I have been rejected many times with no explanation.
I think sometimes, like any competition, what I wrote is just not the best of what they had to choose from at the time. They can't publish everything, some editors say they cannot publish 1% of everything they receive, so there is no 'reason' I got rejected that is specific to what I wrote: I am in the same pile as dozens of other people, rejected because some other author wrote something more compelling than me. I got rejected because I wasn't the best thing they read that day.
If you have a specific venue that you want to get into, like a newspaper or particular publishing house, one way to learn anything from that is to try and figure out what the editor IS publishing. Imagine you are trying to learn how to predict what topics they like, the style they like, whether they like simple sentences or complex ones, whether they like highly educated language and grammar or more common language and grammar; similarly the education level they like their writing at. Does the political writing they accept tend toward the middle, or one end of the spectrum? Do they like emotional words and content, or do they prefer dry and emotionless prose? If there is humor, what TYPE of humor is acceptable, and what do you NOT see? For your newspaper, do most of the published authors seem to have credentials, like academic standing, political standing, or social standing (businessmen, school leaders, charity leaders, religious leaders, etc)?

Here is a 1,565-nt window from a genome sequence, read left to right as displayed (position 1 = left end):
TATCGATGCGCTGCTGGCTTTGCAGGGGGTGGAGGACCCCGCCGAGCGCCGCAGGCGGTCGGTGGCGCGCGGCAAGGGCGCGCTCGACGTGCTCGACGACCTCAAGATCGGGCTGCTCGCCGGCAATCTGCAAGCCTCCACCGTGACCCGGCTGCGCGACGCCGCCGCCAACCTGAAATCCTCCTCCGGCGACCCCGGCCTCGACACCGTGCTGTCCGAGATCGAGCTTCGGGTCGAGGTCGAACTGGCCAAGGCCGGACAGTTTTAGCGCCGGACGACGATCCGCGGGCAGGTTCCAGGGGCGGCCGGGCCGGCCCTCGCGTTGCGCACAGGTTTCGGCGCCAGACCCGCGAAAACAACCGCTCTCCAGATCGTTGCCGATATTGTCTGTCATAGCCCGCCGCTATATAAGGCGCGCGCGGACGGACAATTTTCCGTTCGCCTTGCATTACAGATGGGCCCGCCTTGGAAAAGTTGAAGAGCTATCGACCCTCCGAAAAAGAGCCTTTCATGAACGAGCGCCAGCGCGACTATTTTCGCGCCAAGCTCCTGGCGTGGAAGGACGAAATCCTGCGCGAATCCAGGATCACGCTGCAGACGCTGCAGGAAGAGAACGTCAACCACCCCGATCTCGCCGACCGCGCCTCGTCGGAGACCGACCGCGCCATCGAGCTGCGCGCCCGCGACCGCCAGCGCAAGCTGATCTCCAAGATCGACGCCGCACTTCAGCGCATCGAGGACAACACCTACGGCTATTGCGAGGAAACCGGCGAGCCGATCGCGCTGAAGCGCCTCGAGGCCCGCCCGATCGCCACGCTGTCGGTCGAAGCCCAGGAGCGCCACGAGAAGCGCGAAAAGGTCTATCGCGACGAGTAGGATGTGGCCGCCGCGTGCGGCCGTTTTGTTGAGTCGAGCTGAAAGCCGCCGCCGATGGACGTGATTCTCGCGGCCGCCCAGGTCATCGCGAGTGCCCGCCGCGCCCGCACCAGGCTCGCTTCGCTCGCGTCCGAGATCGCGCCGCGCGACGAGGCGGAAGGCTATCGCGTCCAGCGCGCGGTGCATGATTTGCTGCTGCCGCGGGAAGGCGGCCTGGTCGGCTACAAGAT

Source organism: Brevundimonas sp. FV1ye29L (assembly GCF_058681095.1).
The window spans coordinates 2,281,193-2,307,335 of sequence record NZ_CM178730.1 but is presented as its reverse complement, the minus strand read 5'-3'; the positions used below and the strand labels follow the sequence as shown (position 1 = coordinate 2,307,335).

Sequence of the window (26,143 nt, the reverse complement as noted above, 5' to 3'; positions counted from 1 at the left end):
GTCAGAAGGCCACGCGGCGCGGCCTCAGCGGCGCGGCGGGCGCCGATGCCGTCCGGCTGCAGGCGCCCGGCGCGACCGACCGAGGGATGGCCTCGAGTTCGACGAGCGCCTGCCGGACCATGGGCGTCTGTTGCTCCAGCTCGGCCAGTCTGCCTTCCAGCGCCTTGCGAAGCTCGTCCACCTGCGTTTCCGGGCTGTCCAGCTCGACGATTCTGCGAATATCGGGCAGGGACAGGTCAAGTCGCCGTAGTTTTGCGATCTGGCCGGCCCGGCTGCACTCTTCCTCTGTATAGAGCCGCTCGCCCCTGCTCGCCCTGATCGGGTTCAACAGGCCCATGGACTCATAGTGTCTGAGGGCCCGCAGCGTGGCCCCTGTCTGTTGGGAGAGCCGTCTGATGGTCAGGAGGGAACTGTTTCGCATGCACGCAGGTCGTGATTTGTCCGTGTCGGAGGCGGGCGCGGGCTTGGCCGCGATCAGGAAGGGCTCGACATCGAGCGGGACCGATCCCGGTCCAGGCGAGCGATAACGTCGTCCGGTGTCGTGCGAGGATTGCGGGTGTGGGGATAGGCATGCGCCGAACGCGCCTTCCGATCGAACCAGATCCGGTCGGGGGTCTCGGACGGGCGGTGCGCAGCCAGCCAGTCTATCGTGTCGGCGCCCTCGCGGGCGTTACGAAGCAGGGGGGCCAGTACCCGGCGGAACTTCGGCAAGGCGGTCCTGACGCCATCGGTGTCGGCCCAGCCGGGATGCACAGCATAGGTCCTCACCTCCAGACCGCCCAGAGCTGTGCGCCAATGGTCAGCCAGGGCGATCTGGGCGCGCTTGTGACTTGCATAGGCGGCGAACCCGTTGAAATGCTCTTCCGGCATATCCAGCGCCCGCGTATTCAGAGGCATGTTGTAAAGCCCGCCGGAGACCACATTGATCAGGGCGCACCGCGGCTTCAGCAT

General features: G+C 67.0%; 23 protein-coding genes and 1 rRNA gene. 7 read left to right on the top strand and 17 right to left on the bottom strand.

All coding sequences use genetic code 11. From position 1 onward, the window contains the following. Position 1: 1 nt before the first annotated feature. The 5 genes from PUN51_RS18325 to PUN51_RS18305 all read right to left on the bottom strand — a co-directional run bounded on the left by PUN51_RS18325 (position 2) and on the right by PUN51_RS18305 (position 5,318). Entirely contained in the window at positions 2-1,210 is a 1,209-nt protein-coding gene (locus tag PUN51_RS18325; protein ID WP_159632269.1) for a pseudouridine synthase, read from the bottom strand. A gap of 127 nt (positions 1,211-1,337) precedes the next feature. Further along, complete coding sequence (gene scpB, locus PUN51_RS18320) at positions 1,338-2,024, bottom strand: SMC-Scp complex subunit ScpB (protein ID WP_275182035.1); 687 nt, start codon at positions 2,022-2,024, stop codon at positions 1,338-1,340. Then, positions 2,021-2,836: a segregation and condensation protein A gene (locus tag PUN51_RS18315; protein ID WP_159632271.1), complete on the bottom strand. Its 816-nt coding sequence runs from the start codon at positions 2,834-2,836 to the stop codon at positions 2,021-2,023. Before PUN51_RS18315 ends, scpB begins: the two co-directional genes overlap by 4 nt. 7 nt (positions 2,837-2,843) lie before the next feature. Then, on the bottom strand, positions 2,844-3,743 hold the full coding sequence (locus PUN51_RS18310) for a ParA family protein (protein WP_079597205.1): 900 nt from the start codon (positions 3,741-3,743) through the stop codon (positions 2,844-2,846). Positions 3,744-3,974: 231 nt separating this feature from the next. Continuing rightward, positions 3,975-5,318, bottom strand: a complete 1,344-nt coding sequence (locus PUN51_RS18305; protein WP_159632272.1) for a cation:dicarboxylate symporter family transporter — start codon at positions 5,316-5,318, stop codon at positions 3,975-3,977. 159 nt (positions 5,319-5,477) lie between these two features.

Consider structure: the lengths of sentences, and paragraphs. The lengths of dialogue sentences.
All of these things (and any other generalizations you can think up) are metrics you can use to compare or categorize 'writing'. Some of what I mention may not apply to newspapers, or non-fiction, but I hope you get the idea.
Use such metrics to compare YOUR writing to the writing that gets published. Obviously the words are different, but you need to try and separate what your editor accepts from what they reject, and all you have to work with is what they have accepted!
That isn't as hard as it sounds; it is like trying to generalize my interests in fiction based on what what books I have bought: You'll get a pretty good idea, even though you don't know which books I have considered and rejected.
This kind of analysis may reveal why you were rejected. It may not, but if you can develop any mental model at all of what the editor accepts and prints, at least it can guide you toward writing pieces with a better chance of being published.